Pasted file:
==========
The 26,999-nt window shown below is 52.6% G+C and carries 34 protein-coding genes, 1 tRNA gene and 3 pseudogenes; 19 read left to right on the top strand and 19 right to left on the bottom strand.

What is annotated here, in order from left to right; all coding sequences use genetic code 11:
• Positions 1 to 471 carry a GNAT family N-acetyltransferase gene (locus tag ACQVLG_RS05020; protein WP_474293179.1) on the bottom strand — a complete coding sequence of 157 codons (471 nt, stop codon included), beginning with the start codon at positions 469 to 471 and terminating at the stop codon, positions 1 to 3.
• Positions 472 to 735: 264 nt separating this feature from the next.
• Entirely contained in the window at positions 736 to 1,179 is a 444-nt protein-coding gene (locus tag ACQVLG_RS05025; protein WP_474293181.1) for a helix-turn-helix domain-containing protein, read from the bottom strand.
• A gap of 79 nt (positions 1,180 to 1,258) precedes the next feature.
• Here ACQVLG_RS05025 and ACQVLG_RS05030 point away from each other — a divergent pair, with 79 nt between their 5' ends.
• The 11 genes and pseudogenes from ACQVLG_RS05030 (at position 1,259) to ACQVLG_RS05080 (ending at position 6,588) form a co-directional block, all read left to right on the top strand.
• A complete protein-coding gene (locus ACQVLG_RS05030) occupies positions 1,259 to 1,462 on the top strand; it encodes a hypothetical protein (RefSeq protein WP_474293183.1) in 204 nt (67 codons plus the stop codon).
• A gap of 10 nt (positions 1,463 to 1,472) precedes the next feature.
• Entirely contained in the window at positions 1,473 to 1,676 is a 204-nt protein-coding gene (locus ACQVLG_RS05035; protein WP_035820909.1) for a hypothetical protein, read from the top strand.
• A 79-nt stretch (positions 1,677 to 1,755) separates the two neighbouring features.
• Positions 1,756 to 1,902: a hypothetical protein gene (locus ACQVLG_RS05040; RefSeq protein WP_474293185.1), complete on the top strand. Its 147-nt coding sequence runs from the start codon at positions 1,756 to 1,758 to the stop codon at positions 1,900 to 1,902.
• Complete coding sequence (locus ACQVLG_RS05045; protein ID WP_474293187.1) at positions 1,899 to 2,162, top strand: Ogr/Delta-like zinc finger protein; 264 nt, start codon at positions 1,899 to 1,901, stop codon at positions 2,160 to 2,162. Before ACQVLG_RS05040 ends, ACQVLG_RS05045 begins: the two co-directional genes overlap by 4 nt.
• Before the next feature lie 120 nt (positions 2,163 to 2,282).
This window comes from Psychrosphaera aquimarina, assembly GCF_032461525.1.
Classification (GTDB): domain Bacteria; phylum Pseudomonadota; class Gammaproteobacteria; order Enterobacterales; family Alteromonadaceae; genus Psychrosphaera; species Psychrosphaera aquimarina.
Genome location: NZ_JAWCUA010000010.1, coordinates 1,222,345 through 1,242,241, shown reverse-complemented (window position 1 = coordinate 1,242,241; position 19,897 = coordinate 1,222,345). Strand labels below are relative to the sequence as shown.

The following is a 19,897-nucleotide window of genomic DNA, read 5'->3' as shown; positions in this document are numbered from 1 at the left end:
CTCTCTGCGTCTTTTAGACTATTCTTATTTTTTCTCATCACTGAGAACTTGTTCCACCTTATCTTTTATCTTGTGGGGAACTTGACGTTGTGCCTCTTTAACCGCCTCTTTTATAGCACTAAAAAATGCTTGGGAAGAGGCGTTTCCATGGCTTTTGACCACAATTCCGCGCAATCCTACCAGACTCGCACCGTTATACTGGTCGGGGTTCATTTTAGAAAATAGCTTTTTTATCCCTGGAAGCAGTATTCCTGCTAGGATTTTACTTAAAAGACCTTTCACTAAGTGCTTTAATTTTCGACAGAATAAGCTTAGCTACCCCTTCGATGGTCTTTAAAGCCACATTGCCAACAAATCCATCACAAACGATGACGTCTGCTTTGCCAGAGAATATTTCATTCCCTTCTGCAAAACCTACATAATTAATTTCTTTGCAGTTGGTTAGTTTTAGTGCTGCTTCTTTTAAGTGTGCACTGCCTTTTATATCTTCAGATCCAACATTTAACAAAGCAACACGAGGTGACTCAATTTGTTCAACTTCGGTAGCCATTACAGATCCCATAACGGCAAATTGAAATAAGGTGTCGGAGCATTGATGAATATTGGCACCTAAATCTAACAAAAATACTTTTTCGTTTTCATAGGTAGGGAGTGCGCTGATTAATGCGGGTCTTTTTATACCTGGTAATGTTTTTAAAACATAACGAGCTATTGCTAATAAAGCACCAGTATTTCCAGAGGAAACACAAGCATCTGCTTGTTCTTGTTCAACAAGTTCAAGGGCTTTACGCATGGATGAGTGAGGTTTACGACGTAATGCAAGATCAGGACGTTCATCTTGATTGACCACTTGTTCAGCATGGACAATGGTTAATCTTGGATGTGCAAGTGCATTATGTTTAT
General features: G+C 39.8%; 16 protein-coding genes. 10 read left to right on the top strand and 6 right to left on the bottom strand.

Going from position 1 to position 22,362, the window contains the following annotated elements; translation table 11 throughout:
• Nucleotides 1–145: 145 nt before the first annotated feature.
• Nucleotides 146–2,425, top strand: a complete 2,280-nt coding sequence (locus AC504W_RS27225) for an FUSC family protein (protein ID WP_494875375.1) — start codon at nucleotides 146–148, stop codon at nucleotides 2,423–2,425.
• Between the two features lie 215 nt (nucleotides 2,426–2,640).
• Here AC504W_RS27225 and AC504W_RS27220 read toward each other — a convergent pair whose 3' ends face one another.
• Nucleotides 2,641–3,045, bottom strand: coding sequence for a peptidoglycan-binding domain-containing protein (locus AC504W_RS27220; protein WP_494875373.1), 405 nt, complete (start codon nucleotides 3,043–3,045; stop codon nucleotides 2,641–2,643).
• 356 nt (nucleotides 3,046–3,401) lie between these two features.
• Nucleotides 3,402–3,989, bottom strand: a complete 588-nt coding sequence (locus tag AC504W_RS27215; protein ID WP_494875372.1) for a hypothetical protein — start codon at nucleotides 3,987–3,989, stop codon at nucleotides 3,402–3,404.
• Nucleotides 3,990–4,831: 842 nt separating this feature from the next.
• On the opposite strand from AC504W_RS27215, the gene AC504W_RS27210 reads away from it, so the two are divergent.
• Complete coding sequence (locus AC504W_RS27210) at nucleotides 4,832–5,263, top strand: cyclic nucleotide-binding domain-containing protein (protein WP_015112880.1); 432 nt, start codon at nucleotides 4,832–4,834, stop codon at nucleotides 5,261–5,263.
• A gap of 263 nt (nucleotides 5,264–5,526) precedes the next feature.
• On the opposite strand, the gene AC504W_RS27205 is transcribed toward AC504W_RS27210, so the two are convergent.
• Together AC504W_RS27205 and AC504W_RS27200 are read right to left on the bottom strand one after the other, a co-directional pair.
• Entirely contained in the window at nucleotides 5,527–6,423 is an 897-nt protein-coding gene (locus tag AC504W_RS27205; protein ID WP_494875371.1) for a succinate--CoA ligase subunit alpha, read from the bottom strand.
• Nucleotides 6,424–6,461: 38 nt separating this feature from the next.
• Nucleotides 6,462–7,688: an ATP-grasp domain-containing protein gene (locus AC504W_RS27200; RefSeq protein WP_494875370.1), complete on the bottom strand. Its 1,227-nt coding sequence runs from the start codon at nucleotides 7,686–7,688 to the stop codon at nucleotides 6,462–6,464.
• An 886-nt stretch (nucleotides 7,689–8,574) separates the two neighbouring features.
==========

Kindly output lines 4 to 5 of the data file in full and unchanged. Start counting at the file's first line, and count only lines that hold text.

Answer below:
• Positions 472 to 735: 264 nt separating this feature from the next.
• Entirely contained in the window at positions 736 to 1,179 is a 444-nt protein-coding gene (locus tag ACQVLG_RS05025; protein WP_474293181.1) for a helix-turn-helix domain-containing protein, read from the bottom strand.